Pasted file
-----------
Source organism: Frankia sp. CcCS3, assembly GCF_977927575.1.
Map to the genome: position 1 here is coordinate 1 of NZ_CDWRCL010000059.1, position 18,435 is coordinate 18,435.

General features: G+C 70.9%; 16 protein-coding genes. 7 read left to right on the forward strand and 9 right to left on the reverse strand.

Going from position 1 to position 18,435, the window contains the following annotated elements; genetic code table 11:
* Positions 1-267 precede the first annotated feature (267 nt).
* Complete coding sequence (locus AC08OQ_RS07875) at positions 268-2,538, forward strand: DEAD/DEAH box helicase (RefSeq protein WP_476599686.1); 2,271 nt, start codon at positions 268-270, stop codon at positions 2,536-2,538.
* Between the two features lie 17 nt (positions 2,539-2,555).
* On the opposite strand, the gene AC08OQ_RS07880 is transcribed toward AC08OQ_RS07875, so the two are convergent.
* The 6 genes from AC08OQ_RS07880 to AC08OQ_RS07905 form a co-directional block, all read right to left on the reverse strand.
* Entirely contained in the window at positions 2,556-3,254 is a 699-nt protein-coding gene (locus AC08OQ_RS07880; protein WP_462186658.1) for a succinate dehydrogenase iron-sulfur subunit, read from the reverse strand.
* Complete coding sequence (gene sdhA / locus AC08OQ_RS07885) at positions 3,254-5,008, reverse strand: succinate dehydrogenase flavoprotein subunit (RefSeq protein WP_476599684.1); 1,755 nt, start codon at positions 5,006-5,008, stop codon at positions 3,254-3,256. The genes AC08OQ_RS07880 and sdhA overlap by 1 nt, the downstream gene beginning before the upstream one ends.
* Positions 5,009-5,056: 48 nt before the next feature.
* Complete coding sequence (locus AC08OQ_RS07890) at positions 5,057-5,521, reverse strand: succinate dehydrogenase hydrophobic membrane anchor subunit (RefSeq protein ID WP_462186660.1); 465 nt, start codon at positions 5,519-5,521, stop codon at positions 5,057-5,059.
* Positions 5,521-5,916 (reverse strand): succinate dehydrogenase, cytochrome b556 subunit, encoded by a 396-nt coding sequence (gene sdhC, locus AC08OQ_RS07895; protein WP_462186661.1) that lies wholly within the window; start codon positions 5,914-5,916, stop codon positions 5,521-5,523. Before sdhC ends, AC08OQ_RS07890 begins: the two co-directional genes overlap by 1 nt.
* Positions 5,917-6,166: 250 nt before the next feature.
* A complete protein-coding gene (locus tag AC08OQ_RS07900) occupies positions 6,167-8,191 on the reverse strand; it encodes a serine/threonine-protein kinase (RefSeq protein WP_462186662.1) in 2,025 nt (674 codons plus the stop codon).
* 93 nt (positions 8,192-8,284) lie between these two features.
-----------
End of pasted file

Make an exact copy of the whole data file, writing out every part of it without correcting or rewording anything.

Source organism: Frankia sp. CcCS3, assembly GCF_977927575.1.
Map to the genome: position 1 here is coordinate 1 of NZ_CDWRCL010000059.1, position 18,435 is coordinate 18,435.

General features: G+C 70.9%; 16 protein-coding genes. 7 read left to right on the forward strand and 9 right to left on the reverse strand.

Going from position 1 to position 18,435, the window contains the following annotated elements; genetic code table 11:
* Positions 1-267 precede the first annotated feature (267 nt).
* Complete coding sequence (locus AC08OQ_RS07875) at positions 268-2,538, forward strand: DEAD/DEAH box helicase (RefSeq protein WP_476599686.1); 2,271 nt, start codon at positions 268-270, stop codon at positions 2,536-2,538.
* Between the two features lie 17 nt (positions 2,539-2,555).
* On the opposite strand, the gene AC08OQ_RS07880 is transcribed toward AC08OQ_RS07875, so the two are convergent.
* The 6 genes from AC08OQ_RS07880 to AC08OQ_RS07905 form a co-directional block, all read right to left on the reverse strand.
* Entirely contained in the window at positions 2,556-3,254 is a 699-nt protein-coding gene (locus AC08OQ_RS07880; protein WP_462186658.1) for a succinate dehydrogenase iron-sulfur subunit, read from the reverse strand.
* Complete coding sequence (gene sdhA / locus AC08OQ_RS07885) at positions 3,254-5,008, reverse strand: succinate dehydrogenase flavoprotein subunit (RefSeq protein WP_476599684.1); 1,755 nt, start codon at positions 5,006-5,008, stop codon at positions 3,254-3,256. The genes AC08OQ_RS07880 and sdhA overlap by 1 nt, the downstream gene beginning before the upstream one ends.
* Positions 5,009-5,056: 48 nt before the next feature.
* Complete coding sequence (locus AC08OQ_RS07890) at positions 5,057-5,521, reverse strand: succinate dehydrogenase hydrophobic membrane anchor subunit (RefSeq protein ID WP_462186660.1); 465 nt, start codon at positions 5,519-5,521, stop codon at positions 5,057-5,059.
* Positions 5,521-5,916 (reverse strand): succinate dehydrogenase, cytochrome b556 subunit, encoded by a 396-nt coding sequence (gene sdhC, locus AC08OQ_RS07895; protein WP_462186661.1) that lies wholly within the window; start codon positions 5,914-5,916, stop codon positions 5,521-5,523. Before sdhC ends, AC08OQ_RS07890 begins: the two co-directional genes overlap by 1 nt.
* Positions 5,917-6,166: 250 nt before the next feature.
* A complete protein-coding gene (locus tag AC08OQ_RS07900) occupies positions 6,167-8,191 on the reverse strand; it encodes a serine/threonine-protein kinase (RefSeq protein WP_462186662.1) in 2,025 nt (674 codons plus the stop codon).
* 93 nt (positions 8,192-8,284) lie between these two features.